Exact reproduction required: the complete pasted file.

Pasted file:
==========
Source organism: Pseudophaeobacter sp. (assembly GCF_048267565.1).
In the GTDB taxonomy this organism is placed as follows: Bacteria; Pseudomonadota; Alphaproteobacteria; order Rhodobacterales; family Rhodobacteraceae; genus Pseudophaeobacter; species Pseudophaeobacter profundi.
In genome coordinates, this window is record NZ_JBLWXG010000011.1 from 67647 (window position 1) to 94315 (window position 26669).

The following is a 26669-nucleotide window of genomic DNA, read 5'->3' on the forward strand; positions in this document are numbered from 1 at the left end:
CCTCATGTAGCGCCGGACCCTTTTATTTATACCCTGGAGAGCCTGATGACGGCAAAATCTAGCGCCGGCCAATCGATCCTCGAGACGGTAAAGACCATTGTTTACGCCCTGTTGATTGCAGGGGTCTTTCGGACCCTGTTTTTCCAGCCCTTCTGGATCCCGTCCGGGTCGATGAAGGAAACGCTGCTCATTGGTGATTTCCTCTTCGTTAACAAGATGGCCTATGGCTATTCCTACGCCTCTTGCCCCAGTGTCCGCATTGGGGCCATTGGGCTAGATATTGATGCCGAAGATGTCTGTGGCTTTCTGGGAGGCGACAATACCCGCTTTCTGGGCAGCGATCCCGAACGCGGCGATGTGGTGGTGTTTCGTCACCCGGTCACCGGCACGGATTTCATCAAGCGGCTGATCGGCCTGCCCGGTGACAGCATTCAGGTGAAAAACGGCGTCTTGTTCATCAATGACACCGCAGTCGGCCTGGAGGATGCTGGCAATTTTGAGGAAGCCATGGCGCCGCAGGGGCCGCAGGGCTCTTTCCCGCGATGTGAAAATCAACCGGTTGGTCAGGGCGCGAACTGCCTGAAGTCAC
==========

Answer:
Source organism: Pseudophaeobacter sp. (assembly GCF_048267565.1).
In the GTDB taxonomy this organism is placed as follows: Bacteria; Pseudomonadota; Alphaproteobacteria; order Rhodobacterales; family Rhodobacteraceae; genus Pseudophaeobacter; species Pseudophaeobacter profundi.
In genome coordinates, this window is record NZ_JBLWXG010000011.1 from 67647 (window position 1) to 94315 (window position 26669).

The following is a 26669-nucleotide window of genomic DNA, read 5'->3' on the forward strand; positions in this document are numbered from 1 at the left end:
CCTCATGTAGCGCCGGACCCTTTTATTTATACCCTGGAGAGCCTGATGACGGCAAAATCTAGCGCCGGCCAATCGATCCTCGAGACGGTAAAGACCATTGTTTACGCCCTGTTGATTGCAGGGGTCTTTCGGACCCTGTTTTTCCAGCCCTTCTGGATCCCGTCCGGGTCGATGAAGGAAACGCTGCTCATTGGTGATTTCCTCTTCGTTAACAAGATGGCCTATGGCTATTCCTACGCCTCTTGCCCCAGTGTCCGCATTGGGGCCATTGGGCTAGATATTGATGCCGAAGATGTCTGTGGCTTTCTGGGAGGCGACAATACCCGCTTTCTGGGCAGCGATCCCGAACGCGGCGATGTGGTGGTGTTTCGTCACCCGGTCACCGGCACGGATTTCATCAAGCGGCTGATCGGCCTGCCCGGTGACAGCATTCAGGTGAAAAACGGCGTCTTGTTCATCAATGACACCGCAGTCGGCCTGGAGGATGCTGGCAATTTTGAGGAAGCCATGGCGCCGCAGGGGCCGCAGGGCTCTTTCCCGCGATGTGAAAATCAACCGGTTGGTCAGGGCGCGAACTGCCTGAAGTCAC